The NFL’s Philadelphia Eagles are funding autism in a novel way of health-related philanthropy by selecting individual research projects for funding, turning the team into a giant founder of research.

Driven by the “Eagles Autism Challenge,” executive director Ryan Hammond reports the funding is based on the “idea of not being transactional, and not just putting our money out there and hoping for the best.”


Autism impacts 1 in 59 children under the age of 21 and is increasing in prevalence across the United States. Part of this trend, according to Philly Mag, may have to do more with broadening diagnostic criteria and heightened awareness more than anything else. However, autism is still poorly understood.  Jeffrey Lurie, the owner of the Philadelphia Eagles, has a brother who has been diagnosed with autism.

Eagles are Different

The Eagles aren’t just giving money away for a photo op, but taking an active approach to donating. They are strategically selecting the type research that they want to fund, not just handing money over to an institution and letting them do whatever they want.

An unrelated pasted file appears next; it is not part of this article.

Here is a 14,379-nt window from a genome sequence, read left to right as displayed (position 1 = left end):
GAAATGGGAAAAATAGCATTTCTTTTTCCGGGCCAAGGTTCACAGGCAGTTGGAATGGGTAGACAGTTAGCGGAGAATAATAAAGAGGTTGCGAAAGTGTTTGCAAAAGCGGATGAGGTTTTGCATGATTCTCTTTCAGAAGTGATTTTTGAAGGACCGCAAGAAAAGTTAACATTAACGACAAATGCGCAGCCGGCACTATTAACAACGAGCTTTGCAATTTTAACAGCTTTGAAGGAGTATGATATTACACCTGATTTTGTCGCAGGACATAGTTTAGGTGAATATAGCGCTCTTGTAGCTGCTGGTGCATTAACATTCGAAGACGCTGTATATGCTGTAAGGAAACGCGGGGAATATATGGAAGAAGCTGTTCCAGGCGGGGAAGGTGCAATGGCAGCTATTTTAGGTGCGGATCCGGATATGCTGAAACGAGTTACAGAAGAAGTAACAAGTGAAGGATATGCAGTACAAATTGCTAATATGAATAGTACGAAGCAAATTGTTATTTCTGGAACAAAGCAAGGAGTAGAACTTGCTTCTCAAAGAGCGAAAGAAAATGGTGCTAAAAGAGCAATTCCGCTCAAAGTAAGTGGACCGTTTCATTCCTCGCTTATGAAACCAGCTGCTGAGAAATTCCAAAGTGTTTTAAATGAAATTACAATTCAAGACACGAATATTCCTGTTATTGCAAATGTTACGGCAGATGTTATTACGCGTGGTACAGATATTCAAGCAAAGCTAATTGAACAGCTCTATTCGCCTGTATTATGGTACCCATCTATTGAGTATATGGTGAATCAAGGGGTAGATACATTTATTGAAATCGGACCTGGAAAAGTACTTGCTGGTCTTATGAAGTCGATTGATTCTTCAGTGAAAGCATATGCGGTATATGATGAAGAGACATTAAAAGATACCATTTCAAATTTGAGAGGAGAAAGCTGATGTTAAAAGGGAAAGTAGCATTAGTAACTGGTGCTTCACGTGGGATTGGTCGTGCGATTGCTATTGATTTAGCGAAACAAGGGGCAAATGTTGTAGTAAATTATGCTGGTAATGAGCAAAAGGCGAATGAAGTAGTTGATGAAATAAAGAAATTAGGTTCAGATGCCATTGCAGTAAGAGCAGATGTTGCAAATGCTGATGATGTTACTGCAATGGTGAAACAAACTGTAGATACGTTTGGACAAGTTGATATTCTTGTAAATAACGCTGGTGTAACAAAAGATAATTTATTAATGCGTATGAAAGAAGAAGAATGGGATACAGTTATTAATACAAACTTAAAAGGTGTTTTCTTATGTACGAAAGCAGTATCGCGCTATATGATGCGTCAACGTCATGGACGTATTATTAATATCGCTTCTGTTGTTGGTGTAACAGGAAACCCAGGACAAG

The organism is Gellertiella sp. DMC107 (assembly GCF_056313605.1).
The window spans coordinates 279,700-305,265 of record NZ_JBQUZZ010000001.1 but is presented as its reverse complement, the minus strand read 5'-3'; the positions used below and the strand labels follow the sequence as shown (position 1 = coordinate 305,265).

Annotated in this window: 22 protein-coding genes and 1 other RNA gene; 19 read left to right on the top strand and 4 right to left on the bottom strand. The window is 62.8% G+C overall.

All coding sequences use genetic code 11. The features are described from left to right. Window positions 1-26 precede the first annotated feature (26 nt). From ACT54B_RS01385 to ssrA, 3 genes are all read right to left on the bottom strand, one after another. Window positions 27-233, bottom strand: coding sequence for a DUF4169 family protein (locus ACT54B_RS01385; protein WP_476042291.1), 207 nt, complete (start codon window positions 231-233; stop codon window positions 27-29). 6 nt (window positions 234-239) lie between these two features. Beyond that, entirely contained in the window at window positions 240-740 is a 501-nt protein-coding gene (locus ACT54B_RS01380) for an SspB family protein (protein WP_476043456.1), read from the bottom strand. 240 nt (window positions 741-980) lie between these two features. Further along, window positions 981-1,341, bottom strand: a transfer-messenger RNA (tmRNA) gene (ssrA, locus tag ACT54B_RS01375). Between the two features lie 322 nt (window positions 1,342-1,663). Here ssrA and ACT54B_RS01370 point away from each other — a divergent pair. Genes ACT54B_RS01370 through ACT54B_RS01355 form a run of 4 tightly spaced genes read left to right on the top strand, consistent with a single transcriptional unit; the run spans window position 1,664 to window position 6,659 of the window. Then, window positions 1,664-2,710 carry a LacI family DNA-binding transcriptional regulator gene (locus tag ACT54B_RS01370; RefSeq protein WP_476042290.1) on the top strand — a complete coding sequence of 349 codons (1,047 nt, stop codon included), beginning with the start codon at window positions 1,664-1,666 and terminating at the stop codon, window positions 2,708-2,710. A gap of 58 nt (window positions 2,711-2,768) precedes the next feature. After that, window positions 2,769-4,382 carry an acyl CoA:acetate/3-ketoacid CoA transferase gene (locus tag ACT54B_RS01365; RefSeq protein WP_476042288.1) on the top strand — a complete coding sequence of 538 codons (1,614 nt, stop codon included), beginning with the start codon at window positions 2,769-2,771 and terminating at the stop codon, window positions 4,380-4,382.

A Miniature NIH

In this way, a professional football NFL team becomes like a research sponsor, which could become a fascinating trend if it continues.  What if other NFL, and for that matter, NBA and MLB teams, start doing the same? What about professional soccer teams in Europe?

Eagles Autism Challenge

The Philadelphia Eagles Autism Challenge has raised considerable funds for autism, and that number may increase over time with success.  See their website and think about the possibilities if other teams sign up a similar approach.  For those interested, the Philadelphia Eagles Autism Challenge Executive Director is Ryan Hammond.

Source: Philadelphia Magazine

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